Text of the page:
Farmers are in a tight spot. They don't have the power to demand a higher price simply because their costs have risen. Not only that, prices are being driven down because last year was such a productive one for corn that there's a surplus.
Mullinix thinks many farmers will lose money this season.
Then there's Life-Like Products LLC in Baltimore, which primarily sells picnic coolers made of plastic foam, a petrochemical product. The company is paying more for the foam, more for the natural gas needed to produce the steam that turns the foam into moldable shapes - and on top of it all, more to ship products in and out.
"We're being squeezed," said Chief Financial Officer Herb Burk, who thinks the company will have to raise prices this year.
Mr. Tire, a retail chain based in Lansdowne, is seeing big increases from manufacturers every few months. This month, the wholesale cost is rising 5 percent to 9 percent, said Tomarchio, one of the founders of the company, a subsidiary of Monro Muffler Brake Inc.
"We haven't seen these kind of ... numbers since the '70s when we went through the first oil embargoes," said Tomarchio, chief operating officer of Monro's tire division. "They've taken some quantum leaps."
He figures the June increases will cost the company an average of about $5 to $7 a tire, but he's trying to absorb it and cut costs elsewhere. Premium products might cost a few dollars more, he said, but it doesn't pay to charge consumers more for entry-level tires.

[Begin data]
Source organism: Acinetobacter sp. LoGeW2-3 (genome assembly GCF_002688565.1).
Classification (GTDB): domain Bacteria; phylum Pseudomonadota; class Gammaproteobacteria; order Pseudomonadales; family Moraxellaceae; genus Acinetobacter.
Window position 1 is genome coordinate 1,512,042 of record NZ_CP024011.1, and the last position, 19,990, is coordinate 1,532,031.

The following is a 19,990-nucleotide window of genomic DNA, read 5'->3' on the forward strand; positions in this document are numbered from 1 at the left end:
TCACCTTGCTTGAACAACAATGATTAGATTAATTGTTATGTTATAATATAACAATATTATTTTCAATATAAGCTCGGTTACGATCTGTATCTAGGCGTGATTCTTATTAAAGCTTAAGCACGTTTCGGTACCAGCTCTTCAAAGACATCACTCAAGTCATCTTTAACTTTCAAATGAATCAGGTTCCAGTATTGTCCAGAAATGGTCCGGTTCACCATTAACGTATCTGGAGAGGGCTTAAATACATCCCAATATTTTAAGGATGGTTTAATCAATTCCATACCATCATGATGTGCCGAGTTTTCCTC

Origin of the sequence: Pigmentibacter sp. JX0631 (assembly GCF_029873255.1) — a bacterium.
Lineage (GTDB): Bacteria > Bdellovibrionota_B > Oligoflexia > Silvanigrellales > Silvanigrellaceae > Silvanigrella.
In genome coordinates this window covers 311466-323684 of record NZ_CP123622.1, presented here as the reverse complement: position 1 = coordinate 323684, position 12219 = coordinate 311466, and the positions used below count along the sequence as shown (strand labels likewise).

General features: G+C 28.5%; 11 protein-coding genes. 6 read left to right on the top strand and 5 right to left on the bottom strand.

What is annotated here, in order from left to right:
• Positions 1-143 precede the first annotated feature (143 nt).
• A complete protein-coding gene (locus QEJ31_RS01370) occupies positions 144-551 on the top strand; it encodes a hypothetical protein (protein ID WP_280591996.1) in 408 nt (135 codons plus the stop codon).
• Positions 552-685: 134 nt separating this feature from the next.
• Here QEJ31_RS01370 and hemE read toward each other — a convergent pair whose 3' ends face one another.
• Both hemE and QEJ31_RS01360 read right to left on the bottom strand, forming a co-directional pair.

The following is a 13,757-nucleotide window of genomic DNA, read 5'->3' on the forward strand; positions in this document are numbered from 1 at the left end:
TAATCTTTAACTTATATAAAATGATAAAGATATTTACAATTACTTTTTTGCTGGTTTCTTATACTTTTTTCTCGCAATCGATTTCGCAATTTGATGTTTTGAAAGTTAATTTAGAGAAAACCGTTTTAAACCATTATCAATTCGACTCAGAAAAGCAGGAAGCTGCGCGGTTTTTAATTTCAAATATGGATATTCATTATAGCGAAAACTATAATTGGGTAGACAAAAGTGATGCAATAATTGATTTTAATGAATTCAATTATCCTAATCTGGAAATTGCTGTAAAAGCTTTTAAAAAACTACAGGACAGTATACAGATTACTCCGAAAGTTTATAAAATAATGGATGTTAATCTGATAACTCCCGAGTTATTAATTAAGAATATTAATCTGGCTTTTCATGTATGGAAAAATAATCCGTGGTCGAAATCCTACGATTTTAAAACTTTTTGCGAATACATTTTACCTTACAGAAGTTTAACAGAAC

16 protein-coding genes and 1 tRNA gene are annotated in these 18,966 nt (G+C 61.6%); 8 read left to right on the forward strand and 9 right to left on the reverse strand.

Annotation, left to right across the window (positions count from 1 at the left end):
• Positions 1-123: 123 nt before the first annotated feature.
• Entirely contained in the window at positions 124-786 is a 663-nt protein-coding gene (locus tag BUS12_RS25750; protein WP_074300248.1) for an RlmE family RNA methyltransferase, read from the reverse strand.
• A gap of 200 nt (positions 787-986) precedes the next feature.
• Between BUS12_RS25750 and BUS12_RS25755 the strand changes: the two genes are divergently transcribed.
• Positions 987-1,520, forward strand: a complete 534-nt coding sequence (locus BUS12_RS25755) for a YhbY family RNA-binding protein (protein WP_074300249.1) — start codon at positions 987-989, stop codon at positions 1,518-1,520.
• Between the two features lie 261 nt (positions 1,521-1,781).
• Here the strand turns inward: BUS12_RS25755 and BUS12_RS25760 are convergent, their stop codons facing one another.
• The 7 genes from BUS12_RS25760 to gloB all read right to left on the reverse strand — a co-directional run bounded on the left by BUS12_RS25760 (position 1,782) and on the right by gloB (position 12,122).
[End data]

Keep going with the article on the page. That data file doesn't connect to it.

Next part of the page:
"The competition is so tough, it's hard to squeeze it out the other side," Tomarchio said.
Jarrett Industries, which buys packaging from manufacturers for other businesses, has been able to keep its profit margins stable by passing along some of the increases to clients and splitting the manufacturing process among several vendors for the lowest cost.
Leeb figures that a 100,000-bag order of polyethylene resin that would have cost him $30,000 at the beginning of last year now costs $40,500.
Most of the petrochemical price increase is being absorbed somewhere in the business chain, economists say. Otherwise, the cost at the cash register would be spiraling upward. The Consumer Price Index, which tracks the expense of commonly purchased goods and services, is about 3.5 percent higher than it was last year.
"We don't feel that this kind of cost pressure is going to find its way down to the consumer, unless you're talking about things like gasoline," said Frantz Price, managing director of industry practices for Global Insight, an economic and financial forecasting company with headquarters in Boston.
But price increases are clearly being passed through in some cases, roofing for instance. The most commonly used product for residential and commercial projects is asphalt, and that costs end users 10 percent to 15 percent more than it did last year because it's a crude-oil derivative.
The cost of polyisocyanurate insulation, typically used for commercial roofing jobs, is also rising, partly because of energy costs and partly because demand for its key petrochemical ingredient is high.
Gooding Delaware Inc., a commercial roofing and specialty contractor that works in Maryland and nearby states, is including escalation clauses in its project proposals because prices are rising so quickly.
The company is also buying extra insulation and storing it in rented warehouse space to stabilize the price and cut down on the wait, Vice President T. Paul Farrell said.
"We've seen some massive increases," said Alexander, president of Essex Roofers, which handles residential work in the Baltimore area. "And we were told by our suppliers just to keep expecting them."